Visitors are not allowed in if they are wearing something above the knee or that bares their shoulders, so at the entrance they will lend you clothing to use while visiting. Included is a pic of my friends in all their borrowed splendor.

Saturday, February 21, 2009

Sunday in Hong Kong

This is going to sound strange - I didn't believe it until I saw it today - but Sunday is the maids' day off in HK (they're mostly Catholic and can't work then). Apparently everybody but the cleaning ladies have cleaning ladies here, mostly live-in, and they all get the same day off every week.
So every Sunday the streets are flooded with young women, I hear mostly Filippino, who sit on the sidewalk or in the parks picnic-ing or roam the streets picking through the cheapo clothing stores (which, if I haven't mentioned before, are fantastic). There is actually a marked difference in the type and quantity of people on the street on Sunday, this is truly a phenomenon.

Friday, February 20, 2009

Bangkok overview

Just spent Tuesday-Thursday in Bangkok, which wasn't long, but wasn't short either. I have lots of conflicting emotions towards the city and the people, which on reflection I guess is pretty standard for any big city, since I feel a similar way towards NYC and it's my favorite city in the world.

The city itself is definitely worth visiting, don't let anyone tell you otherwise (because they will try, as I found when I poked around for information before going).

It has astounding sites, delicious food, a very different socio-political situation than we're used to in the West, a bustling modern culture and a fun nighttime scene. It is also dirty, with visible cockroaches and ROUSes.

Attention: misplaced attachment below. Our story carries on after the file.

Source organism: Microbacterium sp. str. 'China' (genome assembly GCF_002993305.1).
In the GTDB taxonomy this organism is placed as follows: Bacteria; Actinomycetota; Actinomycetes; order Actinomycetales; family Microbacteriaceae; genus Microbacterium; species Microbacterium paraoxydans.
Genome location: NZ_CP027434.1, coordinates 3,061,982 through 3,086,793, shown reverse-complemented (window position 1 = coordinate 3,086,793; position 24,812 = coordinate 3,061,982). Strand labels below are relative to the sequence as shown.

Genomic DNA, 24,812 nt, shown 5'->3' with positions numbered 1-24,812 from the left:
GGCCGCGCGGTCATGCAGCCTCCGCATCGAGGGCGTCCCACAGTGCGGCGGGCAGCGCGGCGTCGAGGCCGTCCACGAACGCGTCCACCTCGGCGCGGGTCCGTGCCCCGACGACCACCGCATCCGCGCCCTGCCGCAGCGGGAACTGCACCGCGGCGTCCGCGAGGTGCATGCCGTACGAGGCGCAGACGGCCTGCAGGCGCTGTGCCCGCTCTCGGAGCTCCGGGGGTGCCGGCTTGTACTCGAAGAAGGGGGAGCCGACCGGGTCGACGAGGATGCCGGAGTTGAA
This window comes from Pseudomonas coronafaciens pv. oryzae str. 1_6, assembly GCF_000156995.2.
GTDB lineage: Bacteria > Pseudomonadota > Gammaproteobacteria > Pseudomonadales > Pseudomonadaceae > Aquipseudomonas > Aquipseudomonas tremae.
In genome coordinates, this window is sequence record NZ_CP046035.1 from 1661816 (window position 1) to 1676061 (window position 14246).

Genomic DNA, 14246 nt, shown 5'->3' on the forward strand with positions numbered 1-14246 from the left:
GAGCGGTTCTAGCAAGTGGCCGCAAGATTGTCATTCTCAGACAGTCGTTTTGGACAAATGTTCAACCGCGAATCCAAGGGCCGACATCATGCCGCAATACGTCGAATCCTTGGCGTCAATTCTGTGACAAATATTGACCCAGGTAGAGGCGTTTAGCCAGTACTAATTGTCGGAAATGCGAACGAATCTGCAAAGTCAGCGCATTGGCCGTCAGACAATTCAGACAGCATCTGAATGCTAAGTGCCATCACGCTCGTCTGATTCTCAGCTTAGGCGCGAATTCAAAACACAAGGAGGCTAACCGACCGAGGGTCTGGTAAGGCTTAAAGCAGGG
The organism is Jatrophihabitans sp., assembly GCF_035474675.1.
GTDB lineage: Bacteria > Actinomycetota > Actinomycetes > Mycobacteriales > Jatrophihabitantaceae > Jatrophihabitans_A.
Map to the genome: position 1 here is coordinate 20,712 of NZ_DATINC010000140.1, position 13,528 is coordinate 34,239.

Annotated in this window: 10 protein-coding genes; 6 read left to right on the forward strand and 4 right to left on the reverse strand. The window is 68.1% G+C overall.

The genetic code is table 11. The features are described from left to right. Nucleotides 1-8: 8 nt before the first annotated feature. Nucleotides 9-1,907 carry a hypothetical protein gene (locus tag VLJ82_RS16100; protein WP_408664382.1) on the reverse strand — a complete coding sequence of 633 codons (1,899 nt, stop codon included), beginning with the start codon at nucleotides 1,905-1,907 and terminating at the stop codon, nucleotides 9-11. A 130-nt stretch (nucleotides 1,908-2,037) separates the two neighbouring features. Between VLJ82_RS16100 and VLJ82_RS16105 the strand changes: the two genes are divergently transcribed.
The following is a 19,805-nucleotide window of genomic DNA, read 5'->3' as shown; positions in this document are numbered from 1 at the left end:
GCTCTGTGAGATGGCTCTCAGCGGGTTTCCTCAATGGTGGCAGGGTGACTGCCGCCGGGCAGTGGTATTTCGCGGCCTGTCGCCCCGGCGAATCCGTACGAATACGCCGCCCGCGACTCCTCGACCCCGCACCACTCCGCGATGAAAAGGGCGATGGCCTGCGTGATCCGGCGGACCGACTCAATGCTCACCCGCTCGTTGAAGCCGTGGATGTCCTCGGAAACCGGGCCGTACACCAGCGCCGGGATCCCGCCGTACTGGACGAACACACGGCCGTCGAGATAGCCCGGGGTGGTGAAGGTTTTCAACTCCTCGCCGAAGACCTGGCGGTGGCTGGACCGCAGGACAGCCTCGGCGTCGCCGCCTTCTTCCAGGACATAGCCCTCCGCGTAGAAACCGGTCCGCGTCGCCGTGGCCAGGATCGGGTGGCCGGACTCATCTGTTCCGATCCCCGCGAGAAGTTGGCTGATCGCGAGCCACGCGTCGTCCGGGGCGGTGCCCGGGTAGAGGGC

The people are equally double-sided. Some are amazingly helpful and friendly. About half our cab drivers did not speak English, but people on the street (restaurant hostesses, businessmen, food stand cooks, policemen) would always help us by translating, sometimes without us even asking. Our hotel staff was unbelievably helpful and attentive and we were only at a Courtyard by Marriott. When Denise went to get a suit tailored at a place suggested by the concierge they sent someone to walk there with her so she would not get lost - no tip expected. The local restaurant in the alley near our hotel did not speak English so let us get behind the stove and point out all the ingredients we wanted in our dishes - one by one, all 7 of us! Our hired bus driver the last day stopped on the side of the road to buy a specialty dessert for us out of his own pocket.

The other half of Bangkok shamelessly tried to cheat us left and right to the point where we were (ok, I was) raising voices, rolling eyes, and snapping back at the slightest provocation. At the airport upon arrival we signed up for a boat tour the next morning. We were still ignorant and vulnerable, so when they said this was a government-sponsored promotion we fell for it. The booth in the airport looked legit, though. The next morning we left for our 4-hour tour, which started out fine until we stopped at a "famous snake show" that we were stranded at for an hour. We were obviously expected to pay for this show and for entrance to the yucky little menagerie around it. Instead we waited outside while our tour guide got a free breakfast from the zoo (we hadn't eaten anything yet that day since the tour started so early). The boat ride came to an end only 2 hours after it started, although we were told it would be 4 hours. That's when we realized we were hostages. Once we got back into the bus headed back to our hotel the guide said she was going to take us to a "famous" gemstone store. When we said no, with all our sleep-deprived anger, she explained that the promotional price was because this gemstone place sponsors the tours and so she has to bring us there and register that we were there. So we reluctantly agreed to let her bring us there although we stressed that we were annoyed and
were only going to look. Once that trial was over and we were back in the bus she sprung another gemstone store on us. Then a tailor. All in all we made 4 stops.